The ruble has hit its strongest level in more than two months, pushed higher by investor confidence, renewed appetite for risk and a partial recovery in worldwide oil prices.
The ruble was trading at 70.8 against the U.S. dollar Thursday morning — a 12% appreciation since panic on the financial markets in mid-March sent investors fleeing and the Russian currency to its lowest level since the 2016 economic crisis.
The ruble is now swapping hands at prices not seen since before Russia walked away from an oil production pact with Saudi Arabia on March 6 — a move which caused oil prices to crash to their lowest levels in two decades by mid-April.
Analysts pointed to global optimism as European countries start to lift quarantine measures, and investors begin to unwind positions in safer assets they built up earlier in the pandemic.
“At the moment, the Russian market is dominated by extremely optimistic sentiment,” said Nordea’s Grigory Zhirnov.
Russia’s Finance Ministry sold a record 170 billion rubles ($2.4 billion) of government bonds at auction Wednesday, with strong demand from both domestic and foreign investors, according to Maxim Korovin, a strategist at investment group VTB Capital.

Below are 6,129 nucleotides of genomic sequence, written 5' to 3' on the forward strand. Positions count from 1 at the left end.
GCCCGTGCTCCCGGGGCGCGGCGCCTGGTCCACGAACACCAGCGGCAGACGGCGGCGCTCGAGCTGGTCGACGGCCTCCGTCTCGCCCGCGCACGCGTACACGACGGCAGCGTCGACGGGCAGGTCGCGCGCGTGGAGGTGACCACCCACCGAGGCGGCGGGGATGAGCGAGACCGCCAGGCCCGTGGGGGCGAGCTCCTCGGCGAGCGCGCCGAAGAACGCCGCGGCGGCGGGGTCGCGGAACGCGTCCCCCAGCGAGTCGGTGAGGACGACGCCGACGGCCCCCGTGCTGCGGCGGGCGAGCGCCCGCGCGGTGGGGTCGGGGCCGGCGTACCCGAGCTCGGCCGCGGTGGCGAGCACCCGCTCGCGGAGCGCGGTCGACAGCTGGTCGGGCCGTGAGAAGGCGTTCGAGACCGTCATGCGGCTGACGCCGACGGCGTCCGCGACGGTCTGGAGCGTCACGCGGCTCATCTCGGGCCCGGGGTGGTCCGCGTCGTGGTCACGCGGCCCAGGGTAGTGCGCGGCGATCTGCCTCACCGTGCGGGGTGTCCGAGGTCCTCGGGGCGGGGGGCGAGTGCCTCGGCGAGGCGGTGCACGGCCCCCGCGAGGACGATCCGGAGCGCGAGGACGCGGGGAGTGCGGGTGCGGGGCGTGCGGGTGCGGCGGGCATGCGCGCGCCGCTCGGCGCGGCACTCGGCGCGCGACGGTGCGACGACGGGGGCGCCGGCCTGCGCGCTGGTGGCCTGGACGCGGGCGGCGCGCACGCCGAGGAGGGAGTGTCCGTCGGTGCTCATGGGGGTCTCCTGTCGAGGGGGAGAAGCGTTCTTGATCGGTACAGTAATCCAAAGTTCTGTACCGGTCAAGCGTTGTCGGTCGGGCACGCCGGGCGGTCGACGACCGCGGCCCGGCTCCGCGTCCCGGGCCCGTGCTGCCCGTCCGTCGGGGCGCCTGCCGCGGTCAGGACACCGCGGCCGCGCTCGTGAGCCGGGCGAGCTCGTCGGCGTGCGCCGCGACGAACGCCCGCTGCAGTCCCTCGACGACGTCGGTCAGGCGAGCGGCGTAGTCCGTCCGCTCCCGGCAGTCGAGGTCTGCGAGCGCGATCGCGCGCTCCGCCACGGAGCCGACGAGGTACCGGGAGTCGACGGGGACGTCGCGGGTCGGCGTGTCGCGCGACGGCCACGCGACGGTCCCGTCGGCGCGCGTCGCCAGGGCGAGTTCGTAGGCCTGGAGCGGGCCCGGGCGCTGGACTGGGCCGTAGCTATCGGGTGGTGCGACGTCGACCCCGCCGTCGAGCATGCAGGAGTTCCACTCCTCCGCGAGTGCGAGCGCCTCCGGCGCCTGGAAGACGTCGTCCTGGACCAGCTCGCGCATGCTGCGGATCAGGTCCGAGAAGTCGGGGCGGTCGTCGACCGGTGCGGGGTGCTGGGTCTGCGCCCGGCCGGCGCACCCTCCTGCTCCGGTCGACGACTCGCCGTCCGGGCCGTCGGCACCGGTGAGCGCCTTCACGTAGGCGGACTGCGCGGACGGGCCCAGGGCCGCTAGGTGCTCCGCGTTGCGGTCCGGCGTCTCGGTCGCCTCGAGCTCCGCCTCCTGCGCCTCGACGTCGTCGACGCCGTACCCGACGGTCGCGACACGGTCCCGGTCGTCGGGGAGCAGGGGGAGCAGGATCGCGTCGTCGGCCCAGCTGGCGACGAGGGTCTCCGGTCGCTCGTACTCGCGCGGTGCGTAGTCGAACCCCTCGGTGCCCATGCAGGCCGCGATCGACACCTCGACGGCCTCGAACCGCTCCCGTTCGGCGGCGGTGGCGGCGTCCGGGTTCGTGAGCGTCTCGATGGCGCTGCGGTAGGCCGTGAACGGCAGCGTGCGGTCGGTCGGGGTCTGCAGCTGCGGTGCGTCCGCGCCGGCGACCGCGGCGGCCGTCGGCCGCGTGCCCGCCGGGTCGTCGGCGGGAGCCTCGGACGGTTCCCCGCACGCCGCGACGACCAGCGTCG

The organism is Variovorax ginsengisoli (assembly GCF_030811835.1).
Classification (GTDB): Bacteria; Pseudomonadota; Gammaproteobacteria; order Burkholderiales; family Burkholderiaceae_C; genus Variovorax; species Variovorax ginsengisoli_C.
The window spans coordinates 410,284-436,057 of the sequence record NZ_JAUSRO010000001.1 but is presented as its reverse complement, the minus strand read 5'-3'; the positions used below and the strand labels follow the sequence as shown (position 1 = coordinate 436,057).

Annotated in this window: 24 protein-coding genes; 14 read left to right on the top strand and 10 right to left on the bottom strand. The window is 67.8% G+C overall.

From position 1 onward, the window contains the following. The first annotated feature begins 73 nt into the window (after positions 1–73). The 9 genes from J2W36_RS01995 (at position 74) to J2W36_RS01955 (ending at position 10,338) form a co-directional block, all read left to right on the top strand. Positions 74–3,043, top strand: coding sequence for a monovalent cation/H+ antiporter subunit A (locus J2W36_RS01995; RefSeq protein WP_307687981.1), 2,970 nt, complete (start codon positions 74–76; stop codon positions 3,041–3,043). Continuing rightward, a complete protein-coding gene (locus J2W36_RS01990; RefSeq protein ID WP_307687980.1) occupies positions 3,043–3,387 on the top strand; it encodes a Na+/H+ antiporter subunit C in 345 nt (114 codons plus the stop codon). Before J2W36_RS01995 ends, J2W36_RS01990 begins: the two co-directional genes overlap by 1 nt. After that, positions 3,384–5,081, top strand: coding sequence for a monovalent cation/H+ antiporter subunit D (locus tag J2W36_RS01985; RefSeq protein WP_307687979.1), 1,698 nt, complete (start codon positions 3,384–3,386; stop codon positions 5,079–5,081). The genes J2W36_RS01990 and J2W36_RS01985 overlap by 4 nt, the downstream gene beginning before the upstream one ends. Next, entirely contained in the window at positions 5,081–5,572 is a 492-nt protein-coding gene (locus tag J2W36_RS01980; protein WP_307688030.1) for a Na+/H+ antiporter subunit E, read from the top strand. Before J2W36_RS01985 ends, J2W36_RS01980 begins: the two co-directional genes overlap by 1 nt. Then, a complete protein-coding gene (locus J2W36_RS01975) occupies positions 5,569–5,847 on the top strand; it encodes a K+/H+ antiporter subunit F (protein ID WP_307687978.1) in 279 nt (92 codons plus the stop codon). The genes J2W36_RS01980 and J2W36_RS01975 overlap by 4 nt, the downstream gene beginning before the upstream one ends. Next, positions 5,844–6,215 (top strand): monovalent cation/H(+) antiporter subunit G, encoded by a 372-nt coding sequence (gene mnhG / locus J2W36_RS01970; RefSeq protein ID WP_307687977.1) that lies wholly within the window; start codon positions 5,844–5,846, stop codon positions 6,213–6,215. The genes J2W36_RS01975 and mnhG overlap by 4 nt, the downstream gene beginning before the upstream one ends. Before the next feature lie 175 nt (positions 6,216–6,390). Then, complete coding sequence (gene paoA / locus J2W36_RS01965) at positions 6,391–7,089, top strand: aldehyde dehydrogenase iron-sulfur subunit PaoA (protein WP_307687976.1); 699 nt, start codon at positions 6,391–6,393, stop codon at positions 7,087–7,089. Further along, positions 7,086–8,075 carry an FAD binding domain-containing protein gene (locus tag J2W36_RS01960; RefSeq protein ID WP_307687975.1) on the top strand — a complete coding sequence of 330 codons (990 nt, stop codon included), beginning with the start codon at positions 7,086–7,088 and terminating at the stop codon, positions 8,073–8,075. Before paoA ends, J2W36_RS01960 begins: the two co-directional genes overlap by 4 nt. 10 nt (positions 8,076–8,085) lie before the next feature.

Russia is starting to be seen as a “safe haven” among investors, Elina Ribakova, deputy chief economist at the Institute of International Finance believes, pointing to the government’s strong financial position.
“The scenario that has played out so far — including the sudden stop in capital flows and the dramatic drop in oil prices — is much more severe than we could have imagined, but Russia has fared reasonably well,” she wrote in a report published Wednesday.
“Russian assets have performed well in recent weeks — as the country is perceived as somewhat of a ‘safe haven’ and investors appear to be returning after the sell-off across the emerging market universe earlier in the year,” she added.
The ruble also strengthened slightly on reports in the Russian media that the government could accelerate drawdowns from its national welfare fund (NWF) to fund spending over the next 18 months, Yuri Popov, an analyst at Sberbank said. The government has been reluctant to do that so far, but any additional use of the NWF would mean higher sales of Russia’s foreign currencies and stronger purchases of rubles — thus, it could be an extra fillip for the currency.
Popov added, however, that despite the reopening of economies, financial assets, including the ruble, are likely to seesaw in the coming days as more data about damage from quarantine measures around the world begins to emerge.